Endoscopic Spine Surgery
Endoscopic spine surgery is the most minimally-invasive spine surgery technique that can be used to treat conditions in the lumbar, cervical, and thoracic regions such as spinal stenosis, foraminal stenosis, disc degeneration, disc herniations, and facet syndrome.
Endoscopic spine surgery is a type of minimally invasive surgery that is performed using an endoscope. An endoscope is a 7mm tube equipped with a high-resolution camera lens and a light source.
During the procedure, the surgeon makes an 8mm incision and gently divides the muscles to provide a small path for the endoscope to reach the spine. The endoscopic camera projects the images onto a monitor so the surgeon can visualize the anatomy & pathology. Small instruments are then inserted through the working channel to remove the problematic bone spurs, thickened ligament, or herniated disc material. When the procedure is complete, the surgeon removes the instruments and closes the incision with sutures.
The benefits of endoscopic spine surgery
Unlike traditional surgery, endoscopic techniques result in less damage to the surrounding spinal structures. During the procedure, the surgeon makes a skin incision, then gently divides the muscles, as opposed to cutting or tearing them, to create a small channel for the endoscope to fit through. This technique decreases muscle damage and therefore decreases weakness caused by traditional muscle retraction during open spine surgery.
Because endoscopic surgery is minimally invasive, general anesthesia is not always required, decreasing some medical risks and improving access to surgery for high-risk patients. Additionally, there is very little blood loss, a lower risk of infection, and the procedures are usually performed as a same-day outpatient surgery. These benefits, along with the minimally invasive technique, result in less postoperative pain, a quicker recovery, and less need for postoperative narcotic pain medication. Our endoscopic patients normally do not require narcotic pain medication after endoscopic spine surgery.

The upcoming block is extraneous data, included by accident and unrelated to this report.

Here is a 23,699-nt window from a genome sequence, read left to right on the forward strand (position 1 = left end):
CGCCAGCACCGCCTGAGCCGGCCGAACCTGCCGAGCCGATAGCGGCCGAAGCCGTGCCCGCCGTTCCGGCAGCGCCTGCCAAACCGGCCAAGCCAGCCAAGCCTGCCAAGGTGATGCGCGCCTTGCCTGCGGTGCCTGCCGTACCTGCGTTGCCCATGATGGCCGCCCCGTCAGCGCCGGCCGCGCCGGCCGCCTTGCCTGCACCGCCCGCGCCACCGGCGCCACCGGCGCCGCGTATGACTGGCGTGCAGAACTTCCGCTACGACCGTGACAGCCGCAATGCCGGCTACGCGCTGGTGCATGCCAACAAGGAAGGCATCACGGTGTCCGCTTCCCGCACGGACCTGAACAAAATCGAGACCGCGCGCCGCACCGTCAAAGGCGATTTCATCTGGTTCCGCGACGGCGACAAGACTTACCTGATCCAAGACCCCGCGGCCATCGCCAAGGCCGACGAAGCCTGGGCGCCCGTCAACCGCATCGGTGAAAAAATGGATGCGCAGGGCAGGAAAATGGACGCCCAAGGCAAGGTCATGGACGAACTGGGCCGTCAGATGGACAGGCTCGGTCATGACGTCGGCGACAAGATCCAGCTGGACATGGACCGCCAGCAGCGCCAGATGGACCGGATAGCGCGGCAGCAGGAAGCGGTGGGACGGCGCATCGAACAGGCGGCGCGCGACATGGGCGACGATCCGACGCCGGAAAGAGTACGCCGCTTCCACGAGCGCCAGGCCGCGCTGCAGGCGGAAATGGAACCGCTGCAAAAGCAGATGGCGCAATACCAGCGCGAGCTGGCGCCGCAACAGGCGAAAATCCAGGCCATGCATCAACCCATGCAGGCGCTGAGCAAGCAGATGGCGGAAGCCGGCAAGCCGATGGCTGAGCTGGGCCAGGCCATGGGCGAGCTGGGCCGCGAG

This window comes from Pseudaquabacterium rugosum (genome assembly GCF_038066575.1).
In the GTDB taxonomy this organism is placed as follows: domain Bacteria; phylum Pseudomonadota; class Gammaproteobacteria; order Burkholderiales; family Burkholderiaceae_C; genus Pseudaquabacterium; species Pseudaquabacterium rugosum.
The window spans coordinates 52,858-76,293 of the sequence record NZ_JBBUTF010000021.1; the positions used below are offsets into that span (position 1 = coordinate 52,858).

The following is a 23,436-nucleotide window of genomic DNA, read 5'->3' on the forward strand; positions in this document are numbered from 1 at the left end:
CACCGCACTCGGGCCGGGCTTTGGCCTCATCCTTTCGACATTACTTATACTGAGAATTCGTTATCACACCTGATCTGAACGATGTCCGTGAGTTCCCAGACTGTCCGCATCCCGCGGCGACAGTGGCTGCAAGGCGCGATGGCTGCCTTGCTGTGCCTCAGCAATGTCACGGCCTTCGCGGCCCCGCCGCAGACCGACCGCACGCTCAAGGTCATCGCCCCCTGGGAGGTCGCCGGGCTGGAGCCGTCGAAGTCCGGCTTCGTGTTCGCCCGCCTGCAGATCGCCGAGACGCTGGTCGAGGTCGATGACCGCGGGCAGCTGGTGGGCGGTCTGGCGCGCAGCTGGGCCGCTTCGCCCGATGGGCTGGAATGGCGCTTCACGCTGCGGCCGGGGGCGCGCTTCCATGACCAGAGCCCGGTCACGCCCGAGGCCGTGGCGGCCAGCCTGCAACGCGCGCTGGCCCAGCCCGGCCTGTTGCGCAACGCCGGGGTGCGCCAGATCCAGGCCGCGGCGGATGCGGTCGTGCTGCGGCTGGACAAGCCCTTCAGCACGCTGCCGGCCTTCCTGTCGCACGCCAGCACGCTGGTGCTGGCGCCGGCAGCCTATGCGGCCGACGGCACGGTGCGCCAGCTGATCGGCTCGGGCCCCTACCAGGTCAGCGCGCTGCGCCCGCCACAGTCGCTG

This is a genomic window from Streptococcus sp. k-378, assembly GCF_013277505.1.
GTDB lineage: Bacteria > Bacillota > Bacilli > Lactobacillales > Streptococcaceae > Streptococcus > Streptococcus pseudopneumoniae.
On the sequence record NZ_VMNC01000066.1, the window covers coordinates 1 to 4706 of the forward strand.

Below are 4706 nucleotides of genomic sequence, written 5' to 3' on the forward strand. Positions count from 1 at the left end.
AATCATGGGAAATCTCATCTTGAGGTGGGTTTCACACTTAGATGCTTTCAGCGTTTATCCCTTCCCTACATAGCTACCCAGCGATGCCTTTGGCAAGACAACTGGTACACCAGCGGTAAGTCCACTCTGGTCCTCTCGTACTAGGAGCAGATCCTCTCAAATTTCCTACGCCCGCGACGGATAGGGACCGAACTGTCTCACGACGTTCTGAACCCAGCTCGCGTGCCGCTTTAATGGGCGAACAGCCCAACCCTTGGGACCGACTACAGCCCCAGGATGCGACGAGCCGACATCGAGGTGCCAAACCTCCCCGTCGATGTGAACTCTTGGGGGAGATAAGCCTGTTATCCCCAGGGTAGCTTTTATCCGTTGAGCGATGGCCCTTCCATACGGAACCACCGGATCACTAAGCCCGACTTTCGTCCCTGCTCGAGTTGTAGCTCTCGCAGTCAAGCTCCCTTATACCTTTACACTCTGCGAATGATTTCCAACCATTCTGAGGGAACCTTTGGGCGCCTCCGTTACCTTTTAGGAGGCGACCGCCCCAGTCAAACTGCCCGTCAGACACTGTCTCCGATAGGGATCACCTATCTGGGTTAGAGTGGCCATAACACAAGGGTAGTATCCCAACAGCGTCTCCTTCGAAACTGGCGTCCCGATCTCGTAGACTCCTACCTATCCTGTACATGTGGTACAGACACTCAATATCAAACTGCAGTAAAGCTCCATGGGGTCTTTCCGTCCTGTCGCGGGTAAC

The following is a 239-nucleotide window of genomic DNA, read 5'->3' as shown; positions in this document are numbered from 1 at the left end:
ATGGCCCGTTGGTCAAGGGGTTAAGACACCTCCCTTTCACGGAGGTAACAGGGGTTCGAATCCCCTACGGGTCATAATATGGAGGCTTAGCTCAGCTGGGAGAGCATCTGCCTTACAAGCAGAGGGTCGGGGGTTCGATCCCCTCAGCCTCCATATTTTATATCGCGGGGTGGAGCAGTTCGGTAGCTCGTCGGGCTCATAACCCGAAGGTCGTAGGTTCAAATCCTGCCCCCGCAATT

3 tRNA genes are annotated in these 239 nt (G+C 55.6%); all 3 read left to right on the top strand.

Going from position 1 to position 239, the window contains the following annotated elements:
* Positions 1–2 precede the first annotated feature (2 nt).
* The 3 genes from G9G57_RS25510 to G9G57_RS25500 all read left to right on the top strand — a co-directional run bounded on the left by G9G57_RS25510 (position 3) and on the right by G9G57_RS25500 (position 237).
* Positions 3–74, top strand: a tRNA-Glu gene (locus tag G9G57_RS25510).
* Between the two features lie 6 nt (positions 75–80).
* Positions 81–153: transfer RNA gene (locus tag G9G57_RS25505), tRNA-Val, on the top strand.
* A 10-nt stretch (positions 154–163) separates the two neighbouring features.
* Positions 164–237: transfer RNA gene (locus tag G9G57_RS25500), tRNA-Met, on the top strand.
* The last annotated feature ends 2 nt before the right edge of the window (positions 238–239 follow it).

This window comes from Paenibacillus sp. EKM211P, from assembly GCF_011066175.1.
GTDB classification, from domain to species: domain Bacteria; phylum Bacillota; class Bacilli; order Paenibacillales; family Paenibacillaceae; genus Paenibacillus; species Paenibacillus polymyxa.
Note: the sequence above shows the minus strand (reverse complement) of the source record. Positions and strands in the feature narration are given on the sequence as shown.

Why isn’t all spine surgery done this way?
Not everyone can be treated with endoscopic spine surgery. Rarely, some conditions require a minimally invasive or traditional open approach. Although up to 90% of all spine surgeries are performed endoscopically in Asian and European countries, endoscopic spine surgery is a relatively new advancement in the treatment of spinal disorders in the United States.
These procedures require a unique combination of skills and training that take time to acquire. Dr. Hanson is the only surgeon in Minnesota that performs endoscopic hemilaminectomies, foraminotomies, microdiscectomies, and medial branch nerve transections. He has learned and perfected these skills through conferences around the United States and globally.